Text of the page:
ATLANTA (AP) — Former President Jimmy Carter is stepping back from most of his humanitarian work and surrounding himself with family as doctors target the skin cancer that showed up in his liver and brain.
Four generations of Carters are gathering in his tiny hometown of Plains, Georgia, to celebrate his wife Rosalynn’s 88th birthday. He plans to teach Sunday School at his church, as he often does. And on Oct. 1, Carter will turn 91.
The former president was relentlessly upbeat Thursday, making jokes and flashing his wide smile during a detailed, 45-minute news conference about his melanoma diagnosis and treatment. He said he feels “ready for a new adventure” and said his life’s work is not yet done.
“Within the bounds of my physical and mental capability I’ll continue to do it,” Carter said. “But I’m going to have to give the treatment regimen top priority.”
Most Read Nation & World Stories
- At Pentagon, fears grow that Trump will pull military into election unrest
- Trump expected to announce conservative Barrett for court VIEW
- Sports on TV & radio: Local listings for Seattle games and events
- Trump taps 'eminently qualified' Barrett for Supreme Court WATCH
- ‘I feel sorry for Americans’: A baffled world watches the U.S. VIEW
His spirits seemed to dampen only when he expressed doubt about being able to participate in a home-building mission in Nepal this November with Habitat for Humanity. The trip would have been the 33rd such mission for Carter and his wife, Rosalynn. Instead, he said, family members may have to take his place.
Carter received targeted radiation therapy Thursday, aimed at four small tumors in his brain.
The day before, he received his first dose of a recently approved drug to help his immune system seek out and destroy cancer cells that may develop anywhere else in his body. He will have that treatment three more times at three-week intervals, and there could be other radiation treatments, if needed.
Doctors also removed a small tumor from his liver on Aug. 3.
He said Thursday that he felt little pain or weakness and had slept well after receiving his first intravenous dose of pembrolizumab, which is sold as Keytruda after being approved by the FDA for melanoma patients last fall.
Jason Carter, his grandson, said the extended Carter family already had plans to gather in Plains for Christmas this year. In the meantime, Jason Carter said he expects his grandfather to spend time with his wife and do a lot of fishing.
“For the longest time, I think a lot of people have looked at him as someone who’s just going to go on forever,” Jason Carter said. “There’s this old gospel song we were just talking about that says ‘I’m going to stay on the battlefield,’ and that’s always the way that he’s approached his life.”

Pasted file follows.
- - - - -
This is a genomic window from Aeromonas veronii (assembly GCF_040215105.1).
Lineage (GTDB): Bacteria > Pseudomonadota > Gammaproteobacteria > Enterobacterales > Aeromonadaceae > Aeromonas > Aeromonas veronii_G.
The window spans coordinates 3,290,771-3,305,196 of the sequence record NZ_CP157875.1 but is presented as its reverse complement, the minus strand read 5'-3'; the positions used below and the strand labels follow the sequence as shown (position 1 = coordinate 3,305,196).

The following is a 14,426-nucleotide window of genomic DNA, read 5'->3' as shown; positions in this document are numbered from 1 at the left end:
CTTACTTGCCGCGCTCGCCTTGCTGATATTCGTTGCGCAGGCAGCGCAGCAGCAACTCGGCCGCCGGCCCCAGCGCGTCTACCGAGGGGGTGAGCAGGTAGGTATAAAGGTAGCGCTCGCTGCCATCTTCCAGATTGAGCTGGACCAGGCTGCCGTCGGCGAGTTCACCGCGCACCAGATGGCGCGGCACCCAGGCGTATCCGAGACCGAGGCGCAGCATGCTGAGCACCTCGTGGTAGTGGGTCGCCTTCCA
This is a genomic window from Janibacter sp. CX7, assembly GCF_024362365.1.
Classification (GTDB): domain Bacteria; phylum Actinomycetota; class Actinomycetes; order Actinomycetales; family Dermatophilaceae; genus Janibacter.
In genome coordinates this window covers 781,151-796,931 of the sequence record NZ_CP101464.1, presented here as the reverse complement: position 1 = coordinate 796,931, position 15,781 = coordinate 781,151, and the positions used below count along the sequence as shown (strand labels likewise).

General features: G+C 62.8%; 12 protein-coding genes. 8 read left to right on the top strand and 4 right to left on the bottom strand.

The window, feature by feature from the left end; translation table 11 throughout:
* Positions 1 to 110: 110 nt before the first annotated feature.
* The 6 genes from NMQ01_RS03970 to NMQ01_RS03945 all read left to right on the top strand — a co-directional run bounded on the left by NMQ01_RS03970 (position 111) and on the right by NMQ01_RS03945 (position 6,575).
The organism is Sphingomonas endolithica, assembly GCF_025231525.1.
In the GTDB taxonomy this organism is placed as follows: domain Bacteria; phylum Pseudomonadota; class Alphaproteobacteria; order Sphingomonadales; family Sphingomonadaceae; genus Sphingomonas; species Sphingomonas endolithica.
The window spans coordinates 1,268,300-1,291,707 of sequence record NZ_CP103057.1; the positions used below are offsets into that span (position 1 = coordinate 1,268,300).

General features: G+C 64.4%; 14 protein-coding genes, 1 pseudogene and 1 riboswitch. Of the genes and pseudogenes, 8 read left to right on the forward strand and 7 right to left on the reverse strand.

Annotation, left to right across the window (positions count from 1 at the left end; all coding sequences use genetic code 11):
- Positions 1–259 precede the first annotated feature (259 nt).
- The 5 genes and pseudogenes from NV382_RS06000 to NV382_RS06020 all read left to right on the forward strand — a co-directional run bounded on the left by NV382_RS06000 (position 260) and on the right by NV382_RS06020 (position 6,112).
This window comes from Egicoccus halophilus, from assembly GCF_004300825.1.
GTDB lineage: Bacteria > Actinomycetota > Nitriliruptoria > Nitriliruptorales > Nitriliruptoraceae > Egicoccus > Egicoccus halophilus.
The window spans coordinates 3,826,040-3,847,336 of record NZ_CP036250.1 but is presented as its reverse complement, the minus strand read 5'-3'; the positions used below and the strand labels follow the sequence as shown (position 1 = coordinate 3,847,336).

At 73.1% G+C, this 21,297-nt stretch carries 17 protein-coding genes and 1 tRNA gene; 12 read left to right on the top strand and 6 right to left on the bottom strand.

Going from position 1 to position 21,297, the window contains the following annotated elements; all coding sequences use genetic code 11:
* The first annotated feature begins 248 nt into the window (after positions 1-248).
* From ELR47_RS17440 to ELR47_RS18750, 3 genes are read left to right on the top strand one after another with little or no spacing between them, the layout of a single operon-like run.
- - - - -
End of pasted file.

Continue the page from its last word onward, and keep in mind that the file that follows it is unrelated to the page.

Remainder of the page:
As much as he’s able, Carter said he’ll keep lecturing at Emory University, raising money for the Carter Center’s $600 million foundation, and meeting with experts on guinea worm and other diseases the center is working to eradicate.
“We understand that he has to focus on his treatment, and that’s what we want him to do,” the center’s CEO Mary Ann Peters said. “The best thing we can do is continue to do our job so that when we report to him, we’re not creating any problems.”
Carter’s team includes Dr. Walter Curran, Jr., who runs Emory’s Winship Cancer Institute. Treatments for melanoma have improved tremendously recently, and Carter’s prospects are good even at the age of 90, Curran said. But he cautioned against the idea that Carter can be “cured.”
“We’re not looking for a cure in patients who have a disease like melanoma that has spread,” Curran said. “The goal is control and to have a good quality of life.”
Doctors told Carter they had completely removed cancer from his liver, but then an MRI exam showed the spots on his brain. Carter said he went home that night thinking he had only a few weeks to live, but found himself feeling “surprisingly at ease.”
“I’ve had a wonderful life,” Carter reflected. “I’ve had thousands of friends, I’ve had an exciting, adventurous and gratifying existence. So I was surprisingly at ease, much more so than my wife was.”
Carter didn’t discuss his long-term prognosis.
He said the path toward his cancer diagnosis began in late May, when he departed an election monitoring trip to Guyana early because of a bad cold. Doctors found a spot on his liver during a follow-up exam, but he wanted to complete a book tour before the surgery, and only told others about the diagnosis once it was certain.
Carter served in submarines in the Navy and spent years as a peanut farmer before running for office, becoming a state senator and Georgia governor. His “plainspoken” nature helped Democrats retake the White House in 1976. On Thursday, he said he remains proud of what he accomplished as president, but more gratified by the humanitarian work he’s done since, which earned him a Nobel Peace Prize in 2002.
“When he first got the news that there was melanoma in his brain, he was worried that he wasn’t going to get to finish the book he was reading,” Jason Carter said. “But now he is clearly, having spoken with the doctors, he understands that there’s a period of time and he’s going to be able to go catch some fish, and hopefully catch more of his grandkids’ baseball games.”
AP Chief Medical Writer Marilynn Marchione in Milwaukee contributed to this report.